Amazon tries to crack India’s produce market by wooing farmers - report
U.S. e-commerce giant Amazon.com is taking the first steps toward cracking India’s outmoded agricultural sector, hoping to secure the farm produce that yields two-thirds of the country’s $1 trillion in annual retail spending, Bloomberg reports.
The Seattle-headquartered company has begun offering real-time advice and information through a dedicated mobile app to help farmers make decisions on crops and even deploy machine learning technology.
The program -- which Amazon dubs Reactive and Proactive Crop plans -- promises to provide growers with cutting-edge technology and insights.
Amazon’s mobile app is providing alerts and addresses soil, pests, weather, disease and other crop-related queries, it said in a statement without elaborating. It can also supply machine learning algorithms to detect defects in fruits and vegetables.
And it will help farmers sort, grade, and pack produce for transport to Amazon Fresh fulfillment centers.
In April it emerged that Amazon was building a computer vision-based grading solution for fruits and vegetables in India.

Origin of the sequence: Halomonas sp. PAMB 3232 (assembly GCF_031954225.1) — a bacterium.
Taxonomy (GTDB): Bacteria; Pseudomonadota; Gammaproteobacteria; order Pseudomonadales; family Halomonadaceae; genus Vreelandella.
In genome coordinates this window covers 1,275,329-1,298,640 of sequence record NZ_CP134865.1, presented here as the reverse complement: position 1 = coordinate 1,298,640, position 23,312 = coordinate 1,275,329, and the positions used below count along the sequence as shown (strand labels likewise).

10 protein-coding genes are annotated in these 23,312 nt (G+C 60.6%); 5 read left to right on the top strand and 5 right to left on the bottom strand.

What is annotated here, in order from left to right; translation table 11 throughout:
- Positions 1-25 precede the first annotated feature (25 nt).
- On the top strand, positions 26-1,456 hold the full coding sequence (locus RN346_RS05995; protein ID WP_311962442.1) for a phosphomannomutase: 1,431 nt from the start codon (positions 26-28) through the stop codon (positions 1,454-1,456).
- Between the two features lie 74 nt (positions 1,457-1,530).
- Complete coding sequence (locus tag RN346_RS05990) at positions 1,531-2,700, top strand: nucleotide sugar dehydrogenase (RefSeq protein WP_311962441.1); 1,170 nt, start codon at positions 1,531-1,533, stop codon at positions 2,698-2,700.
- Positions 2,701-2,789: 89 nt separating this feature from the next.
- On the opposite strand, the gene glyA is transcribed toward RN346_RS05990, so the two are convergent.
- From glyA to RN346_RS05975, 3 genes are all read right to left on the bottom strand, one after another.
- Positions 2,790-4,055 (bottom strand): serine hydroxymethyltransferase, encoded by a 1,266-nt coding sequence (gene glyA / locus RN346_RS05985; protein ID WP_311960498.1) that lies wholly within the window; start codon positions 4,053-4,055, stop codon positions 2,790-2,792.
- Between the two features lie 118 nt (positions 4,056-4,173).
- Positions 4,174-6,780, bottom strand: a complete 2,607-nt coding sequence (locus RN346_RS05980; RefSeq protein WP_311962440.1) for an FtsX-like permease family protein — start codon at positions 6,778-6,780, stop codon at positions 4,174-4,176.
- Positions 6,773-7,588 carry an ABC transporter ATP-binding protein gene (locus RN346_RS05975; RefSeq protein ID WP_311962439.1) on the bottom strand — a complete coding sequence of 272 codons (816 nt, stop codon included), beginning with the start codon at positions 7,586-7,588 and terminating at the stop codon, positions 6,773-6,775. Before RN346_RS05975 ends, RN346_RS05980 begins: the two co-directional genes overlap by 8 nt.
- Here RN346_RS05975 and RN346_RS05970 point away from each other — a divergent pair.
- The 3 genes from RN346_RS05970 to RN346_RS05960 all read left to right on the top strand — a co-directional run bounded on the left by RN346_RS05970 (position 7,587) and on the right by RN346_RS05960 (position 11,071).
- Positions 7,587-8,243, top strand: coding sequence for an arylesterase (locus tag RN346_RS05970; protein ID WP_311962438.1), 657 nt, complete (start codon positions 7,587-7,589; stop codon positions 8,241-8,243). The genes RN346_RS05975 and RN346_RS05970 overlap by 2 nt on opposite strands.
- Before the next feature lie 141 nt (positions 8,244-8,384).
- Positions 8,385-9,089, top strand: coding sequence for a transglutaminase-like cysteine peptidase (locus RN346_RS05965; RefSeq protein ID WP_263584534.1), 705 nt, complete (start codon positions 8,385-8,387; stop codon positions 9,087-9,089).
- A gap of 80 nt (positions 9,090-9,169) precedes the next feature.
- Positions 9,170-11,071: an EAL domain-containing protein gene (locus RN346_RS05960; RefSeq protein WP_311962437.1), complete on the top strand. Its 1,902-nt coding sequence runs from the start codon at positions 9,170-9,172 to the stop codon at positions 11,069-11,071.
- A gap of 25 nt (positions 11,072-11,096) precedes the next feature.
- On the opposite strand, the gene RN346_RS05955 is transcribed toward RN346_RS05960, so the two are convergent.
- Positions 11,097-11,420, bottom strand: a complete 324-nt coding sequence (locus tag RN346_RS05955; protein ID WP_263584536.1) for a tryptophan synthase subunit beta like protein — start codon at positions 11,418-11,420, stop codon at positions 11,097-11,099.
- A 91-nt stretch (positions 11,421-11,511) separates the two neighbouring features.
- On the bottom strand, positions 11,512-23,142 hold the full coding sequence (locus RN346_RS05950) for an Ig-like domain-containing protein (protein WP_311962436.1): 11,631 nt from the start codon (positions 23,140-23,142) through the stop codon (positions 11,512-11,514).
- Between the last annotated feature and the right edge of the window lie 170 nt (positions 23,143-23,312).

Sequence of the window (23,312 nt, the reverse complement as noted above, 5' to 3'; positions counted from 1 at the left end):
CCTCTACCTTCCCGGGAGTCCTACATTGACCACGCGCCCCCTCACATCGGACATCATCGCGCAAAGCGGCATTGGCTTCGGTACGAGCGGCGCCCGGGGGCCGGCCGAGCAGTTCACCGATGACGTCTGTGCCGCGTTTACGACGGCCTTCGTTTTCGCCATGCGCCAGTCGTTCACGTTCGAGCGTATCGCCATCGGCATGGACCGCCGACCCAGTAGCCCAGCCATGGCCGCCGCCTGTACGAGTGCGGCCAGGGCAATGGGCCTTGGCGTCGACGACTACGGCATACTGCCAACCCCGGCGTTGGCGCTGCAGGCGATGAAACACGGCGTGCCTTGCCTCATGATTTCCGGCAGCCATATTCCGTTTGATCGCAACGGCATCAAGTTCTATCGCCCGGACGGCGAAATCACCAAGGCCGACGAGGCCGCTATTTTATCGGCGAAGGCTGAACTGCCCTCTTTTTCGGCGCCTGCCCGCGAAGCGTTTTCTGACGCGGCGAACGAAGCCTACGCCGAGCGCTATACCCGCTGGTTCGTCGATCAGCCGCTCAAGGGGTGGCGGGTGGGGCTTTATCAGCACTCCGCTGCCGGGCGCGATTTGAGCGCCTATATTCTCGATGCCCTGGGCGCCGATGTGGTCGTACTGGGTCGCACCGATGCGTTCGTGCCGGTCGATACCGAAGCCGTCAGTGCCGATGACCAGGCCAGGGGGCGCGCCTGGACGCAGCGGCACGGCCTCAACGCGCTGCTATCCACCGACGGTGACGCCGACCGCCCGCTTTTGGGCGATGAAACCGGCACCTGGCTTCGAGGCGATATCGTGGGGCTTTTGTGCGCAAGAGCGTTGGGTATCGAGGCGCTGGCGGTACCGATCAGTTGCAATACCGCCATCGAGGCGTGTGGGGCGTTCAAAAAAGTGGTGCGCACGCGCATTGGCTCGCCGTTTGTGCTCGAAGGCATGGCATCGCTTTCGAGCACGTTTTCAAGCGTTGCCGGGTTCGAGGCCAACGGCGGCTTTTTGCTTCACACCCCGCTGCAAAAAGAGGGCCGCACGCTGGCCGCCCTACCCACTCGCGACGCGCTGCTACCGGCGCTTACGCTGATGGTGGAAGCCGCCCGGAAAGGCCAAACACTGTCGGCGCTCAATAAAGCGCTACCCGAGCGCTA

Amazon is the latest corporate giant hoping to tap the world’s largest annual harvest of fruit and vegetables after China’s, joining Reliance Industries Ltd., Walmart Inc.’s Flipkart and the Tata Group, which recently acquired online grocer Bigbasket. They aim to boost their businesses by helping modernize an industry dominated by small farmers and struggling to acquire basic equipment from temperature-controlled warehouses and refrigerated trucks, which in turn generates enormous waste.
Securing a steady stream of fruit, vegetables and other groceries is considered key to dominating Indian online commerce.
“Unless Amazon, Walmart, Reliance and others crack the farm supply chain, they cannot unlock big growth in e-commerce,” Arvind Singhal, chairman of retail consultancy, Technopak Advisors Pvt, was quoted as saying.
“Gaining goodwill at the grassroots level by building a strong relationship with farmers will help them get predictable, quality produce all round the year at stable prices.”
He also added: “Such effort is time-intensive and it could be years before Amazon and others see results."